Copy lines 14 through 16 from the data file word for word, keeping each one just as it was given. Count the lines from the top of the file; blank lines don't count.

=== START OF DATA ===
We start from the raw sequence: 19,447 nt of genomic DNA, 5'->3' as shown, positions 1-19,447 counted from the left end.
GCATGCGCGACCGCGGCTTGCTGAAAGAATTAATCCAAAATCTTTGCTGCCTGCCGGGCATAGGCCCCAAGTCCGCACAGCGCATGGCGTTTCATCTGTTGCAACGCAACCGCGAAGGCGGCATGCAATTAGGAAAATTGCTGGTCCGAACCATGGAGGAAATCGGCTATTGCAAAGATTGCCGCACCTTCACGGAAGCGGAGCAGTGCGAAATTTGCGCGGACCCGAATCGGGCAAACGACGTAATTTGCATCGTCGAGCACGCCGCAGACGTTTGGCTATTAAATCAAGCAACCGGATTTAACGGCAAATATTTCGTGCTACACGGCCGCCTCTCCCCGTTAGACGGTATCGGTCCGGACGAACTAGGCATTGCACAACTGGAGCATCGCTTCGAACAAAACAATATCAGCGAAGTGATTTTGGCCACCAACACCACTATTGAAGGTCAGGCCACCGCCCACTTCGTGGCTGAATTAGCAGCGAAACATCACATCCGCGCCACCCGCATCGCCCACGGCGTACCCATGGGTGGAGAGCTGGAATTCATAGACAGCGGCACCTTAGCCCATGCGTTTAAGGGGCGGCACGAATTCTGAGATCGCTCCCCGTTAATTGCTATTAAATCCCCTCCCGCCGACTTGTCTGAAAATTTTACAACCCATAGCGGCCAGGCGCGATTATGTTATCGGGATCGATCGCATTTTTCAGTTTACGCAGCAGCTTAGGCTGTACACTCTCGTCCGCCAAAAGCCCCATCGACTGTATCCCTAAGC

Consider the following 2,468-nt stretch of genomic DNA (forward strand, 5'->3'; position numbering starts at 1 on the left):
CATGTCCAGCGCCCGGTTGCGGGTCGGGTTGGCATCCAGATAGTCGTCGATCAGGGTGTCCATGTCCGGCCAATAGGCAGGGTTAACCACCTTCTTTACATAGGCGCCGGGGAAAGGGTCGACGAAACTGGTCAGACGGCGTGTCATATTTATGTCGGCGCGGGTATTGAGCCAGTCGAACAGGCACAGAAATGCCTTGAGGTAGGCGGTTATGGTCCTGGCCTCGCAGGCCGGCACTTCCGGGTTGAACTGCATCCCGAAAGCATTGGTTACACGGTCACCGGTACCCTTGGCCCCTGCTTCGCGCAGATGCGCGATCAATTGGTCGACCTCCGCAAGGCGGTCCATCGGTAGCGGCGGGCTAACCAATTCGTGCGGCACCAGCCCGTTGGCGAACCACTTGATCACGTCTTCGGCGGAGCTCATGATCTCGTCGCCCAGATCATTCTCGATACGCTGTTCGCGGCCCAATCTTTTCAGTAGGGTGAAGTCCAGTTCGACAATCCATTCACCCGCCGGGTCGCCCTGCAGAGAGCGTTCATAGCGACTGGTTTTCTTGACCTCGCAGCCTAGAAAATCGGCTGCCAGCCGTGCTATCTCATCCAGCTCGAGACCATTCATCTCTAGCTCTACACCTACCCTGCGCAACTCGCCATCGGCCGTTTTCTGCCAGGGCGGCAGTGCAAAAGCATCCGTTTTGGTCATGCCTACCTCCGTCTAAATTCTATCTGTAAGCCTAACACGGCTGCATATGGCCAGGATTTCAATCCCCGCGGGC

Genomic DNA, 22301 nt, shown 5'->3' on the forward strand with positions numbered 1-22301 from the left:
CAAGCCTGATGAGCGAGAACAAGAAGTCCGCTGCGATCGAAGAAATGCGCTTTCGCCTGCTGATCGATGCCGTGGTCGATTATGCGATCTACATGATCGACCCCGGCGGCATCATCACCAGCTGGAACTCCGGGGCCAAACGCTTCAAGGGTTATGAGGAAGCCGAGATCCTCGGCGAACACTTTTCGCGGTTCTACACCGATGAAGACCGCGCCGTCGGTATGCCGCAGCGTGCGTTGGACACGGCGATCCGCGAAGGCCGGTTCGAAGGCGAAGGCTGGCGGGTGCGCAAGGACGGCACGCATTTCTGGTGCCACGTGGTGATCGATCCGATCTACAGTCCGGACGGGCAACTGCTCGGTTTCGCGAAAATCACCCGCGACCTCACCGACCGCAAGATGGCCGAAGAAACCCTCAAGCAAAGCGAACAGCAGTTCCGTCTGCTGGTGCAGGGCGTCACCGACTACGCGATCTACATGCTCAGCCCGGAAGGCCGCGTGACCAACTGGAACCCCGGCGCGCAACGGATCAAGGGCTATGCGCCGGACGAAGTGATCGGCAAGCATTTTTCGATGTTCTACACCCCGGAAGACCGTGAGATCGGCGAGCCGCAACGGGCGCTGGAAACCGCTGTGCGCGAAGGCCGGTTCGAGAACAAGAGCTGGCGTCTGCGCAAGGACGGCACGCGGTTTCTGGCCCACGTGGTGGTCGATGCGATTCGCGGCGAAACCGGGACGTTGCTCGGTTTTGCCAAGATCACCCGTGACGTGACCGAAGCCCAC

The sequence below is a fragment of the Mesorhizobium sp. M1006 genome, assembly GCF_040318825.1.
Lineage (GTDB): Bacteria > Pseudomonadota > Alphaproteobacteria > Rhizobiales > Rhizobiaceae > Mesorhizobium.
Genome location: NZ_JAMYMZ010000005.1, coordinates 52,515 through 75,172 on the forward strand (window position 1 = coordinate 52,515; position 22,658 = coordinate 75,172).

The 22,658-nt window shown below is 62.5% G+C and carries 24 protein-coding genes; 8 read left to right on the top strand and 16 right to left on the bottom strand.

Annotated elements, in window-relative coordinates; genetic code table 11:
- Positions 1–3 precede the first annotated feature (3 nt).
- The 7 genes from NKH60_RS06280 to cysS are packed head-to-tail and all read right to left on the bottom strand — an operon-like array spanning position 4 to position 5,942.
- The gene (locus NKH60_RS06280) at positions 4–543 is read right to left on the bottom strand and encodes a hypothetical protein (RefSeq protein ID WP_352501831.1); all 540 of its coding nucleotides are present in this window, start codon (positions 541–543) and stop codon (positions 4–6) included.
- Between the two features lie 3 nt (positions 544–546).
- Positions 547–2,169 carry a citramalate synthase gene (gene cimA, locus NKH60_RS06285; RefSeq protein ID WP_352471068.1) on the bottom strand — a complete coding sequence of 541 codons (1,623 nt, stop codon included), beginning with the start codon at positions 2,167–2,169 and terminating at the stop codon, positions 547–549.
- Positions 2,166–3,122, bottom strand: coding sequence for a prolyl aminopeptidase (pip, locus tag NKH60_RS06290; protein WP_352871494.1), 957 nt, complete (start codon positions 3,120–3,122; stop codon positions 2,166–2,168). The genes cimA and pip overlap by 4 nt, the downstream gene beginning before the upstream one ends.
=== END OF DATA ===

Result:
- The gene (locus NKH60_RS06280) at positions 4–543 is read right to left on the bottom strand and encodes a hypothetical protein (RefSeq protein ID WP_352501831.1); all 540 of its coding nucleotides are present in this window, start codon (positions 541–543) and stop codon (positions 4–6) included.
- Between the two features lie 3 nt (positions 544–546).
- Positions 547–2,169 carry a citramalate synthase gene (gene cimA, locus NKH60_RS06285; RefSeq protein ID WP_352471068.1) on the bottom strand — a complete coding sequence of 541 codons (1,623 nt, stop codon included), beginning with the start codon at positions 2,167–2,169 and terminating at the stop codon, positions 547–549.